Also known as "roughage", dietary fibre is the indigestible portion of food which aids in moving faeces through the gastrointestinal tract. Lack of dietary fibre often contributes to constipation.

Related Article : Causes of Constipation

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Digestive enzymes

Digestive enzymes are found within the digestive system and are enzymes that help to break down food molecules into smaller components so that they can be absorbed and used by the body.

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Digestive juices

Digestive juices are secretions of the digestive system (such as saliva, gastric juice and bile) that break down food.  They are secreted by different organs and play different roles in the digestive process as they vary in their chemical composition.

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Digestive System

Our digestive system is a complex series of organs and glands that work together to process and breakdown our food from the minute it enters our mouth all the way through to excretion via the anus.

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Dysbiosis

Dysbiosis refers to an imbalance in the levels of beneficial bacteria in the gut.  Your body is home to trillions of bacteria - good, bad and neutral - and it is very important to keep a good balance between these different types.  Dysbiosis refers to the state of having too many 'bad' bacteria and not enough 'good bacteria'.  This condition can trigger (amongst other problems,) digestive symptoms such as constipation and bloating, as well as acne. Dysbiosis may be caused by use of antibiotics, stress or a diet high in processed foods.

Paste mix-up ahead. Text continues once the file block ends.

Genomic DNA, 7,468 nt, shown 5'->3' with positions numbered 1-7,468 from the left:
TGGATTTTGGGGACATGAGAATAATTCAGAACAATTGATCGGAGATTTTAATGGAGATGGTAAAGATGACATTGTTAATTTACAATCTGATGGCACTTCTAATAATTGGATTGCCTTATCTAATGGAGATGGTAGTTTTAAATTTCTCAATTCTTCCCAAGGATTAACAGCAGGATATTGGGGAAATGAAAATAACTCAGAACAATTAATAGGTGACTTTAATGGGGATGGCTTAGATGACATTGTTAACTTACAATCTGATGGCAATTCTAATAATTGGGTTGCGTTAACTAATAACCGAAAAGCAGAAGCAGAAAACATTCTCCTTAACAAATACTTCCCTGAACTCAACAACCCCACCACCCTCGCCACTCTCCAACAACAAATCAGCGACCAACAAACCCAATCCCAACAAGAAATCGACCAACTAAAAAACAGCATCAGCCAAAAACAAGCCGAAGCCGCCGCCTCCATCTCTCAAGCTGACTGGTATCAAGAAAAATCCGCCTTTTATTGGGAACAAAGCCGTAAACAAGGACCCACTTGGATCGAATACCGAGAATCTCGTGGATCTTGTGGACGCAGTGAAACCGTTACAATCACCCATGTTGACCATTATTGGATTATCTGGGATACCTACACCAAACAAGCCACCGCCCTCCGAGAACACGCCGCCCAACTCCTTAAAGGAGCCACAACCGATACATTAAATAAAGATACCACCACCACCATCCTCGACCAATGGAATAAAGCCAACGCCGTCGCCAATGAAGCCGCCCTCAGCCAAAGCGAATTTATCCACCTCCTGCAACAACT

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Electrolytes

Electrolytes is a medical terms for salts, specifically ions. They are important to our body as they are needed by our cells (especially nerves, the heart and muscles) to function and carry out electrical impulses such as nerve impulses and muscle contractions.

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Elimination Diet

An elimination diet is a method of identifying foods that an individual cannot consume without having an adverse effect. People will often avoid certain foods or food substances for a period of time, eg. two weeks, and then gradually re-introduce these foods, whilst carefully monitoring digestive symptoms, to understand whether or not they are intolerant to the food. 

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Enema

An enema is a procedure which involves introducting liquid into the intestines via the anus. It is used by the medical profession as a remedy for severe constipation, or as a complementary therapy by Colonic Hydrotherapists to 'flush' out material and toxins from the colon. 

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Enteric nervous system

The enteric nervous system is an autonomous network of neurons embedded within the digestive system and is responsible for controlling all aspects of the gastrointestinal tract, from the mouth to the anus. It is often described as the “second brain” because it shares many of the characteristics of the central nervous system. Although the enteric nervous system (ENS) communicates with the central nervous system (CNS), they can function independently of each other.

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Essential fatty acids

Essential fatty acids (EFAs) are fatty acids that we must ingest because the body needs them for good health.  We cannot produce them ourselves so they must come from food sources such as oily fish and flaxseeds.